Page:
You can see in the photo accompanying this blog, our beautiful German Shepherd Radar. At the time of writing this he is 11.5 years old, which is really impressive.

We have had him since he was 3 months old and it has been a whirlwind. He was a rescue dog. He and his puppy sisters were rescued from a breeder who had no conscience. His Mum was mistreated and the pups were taken away very early and separated from her due to circumstances outside the control of their rescuers. 

We had only lost our old dog of 15 years a couple of months before.  Our kids were pestering us to get a new dog and decided they wanted a rescue German Shepherd puppy. Naively I told them they would not be able to find one.  

My son came back to me pretty quickly and said they had some puppies at a local rescue shelter and “could we go and see them”? We did and the rest is history. Radar joined our family.

Now German Shepherds are high on the anxious spectrum. It makes them great police dogs. Super loyal and very protective. 

Of course I had no idea how crazy Radar was going to be. With my deep knowledge of what causes anxiety, I can now look at him and understand all his seemingly crazy behaviours with fresh eyes.  But at the time….

Right from the get go he loved to chase. Chase balls, chase people, chase the garden rake, chase the beam from a torch.  He was really OCD. Loved to have structure, needed things done in a particular order to feel comfortable and relaxed. Only liked certain people and kept his social circle very small – keeping everything safe.  Just like any person who has experienced trauma.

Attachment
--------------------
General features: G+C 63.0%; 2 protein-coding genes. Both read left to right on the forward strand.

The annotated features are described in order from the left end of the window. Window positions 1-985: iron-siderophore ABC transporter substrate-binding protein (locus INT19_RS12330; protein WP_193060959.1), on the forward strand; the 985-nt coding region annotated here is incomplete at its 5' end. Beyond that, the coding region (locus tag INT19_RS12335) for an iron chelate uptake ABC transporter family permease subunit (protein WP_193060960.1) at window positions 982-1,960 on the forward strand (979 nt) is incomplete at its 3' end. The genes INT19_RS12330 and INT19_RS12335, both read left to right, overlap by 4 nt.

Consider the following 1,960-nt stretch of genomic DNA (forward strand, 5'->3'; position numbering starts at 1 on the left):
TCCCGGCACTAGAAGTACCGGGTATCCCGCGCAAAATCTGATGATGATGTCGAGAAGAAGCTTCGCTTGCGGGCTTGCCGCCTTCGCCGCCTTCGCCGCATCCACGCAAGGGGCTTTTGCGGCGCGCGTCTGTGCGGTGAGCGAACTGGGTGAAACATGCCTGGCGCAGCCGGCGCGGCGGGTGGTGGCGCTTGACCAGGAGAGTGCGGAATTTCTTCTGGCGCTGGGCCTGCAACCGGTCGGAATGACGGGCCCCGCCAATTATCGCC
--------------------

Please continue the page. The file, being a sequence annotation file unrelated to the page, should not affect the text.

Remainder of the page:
His nervous system was dysregulated.  Adrenaline and cortisol coursed through his body at really high levels. When he was only 4 months old, our vet told us his heartbeat was dramatically irregular due to the raised levels of adrenaline. His prognosis was that Radar would not live past 10 months old.

At the time, being in high anxiety myself, I obsessed about him dying. Every day I would dread coming downstairs in case he had died during the night. But as you will already know, he defied the odds and has lived a full life.

We love and adore him. 

Of course, I have since then overcome anxiety and trauma myself. Unfortunately, you can’t explain to a dog how to re-regulate their nervous system. Radar can’t listen to hypnotherapy audios to calm himself & install new healthy neural pathways.  And I haven’t been able to work with him to address his emotional and mental blocks and grow his emotional literacy!

I do think how amazing it is that I have had this crazy, anxious dog during this period of my life. As he ages he is still wacky but much calmer and more sure of himself.  His journey mirrors mine in many ways. One of resilience in the face of challenge. Of being an overcomer.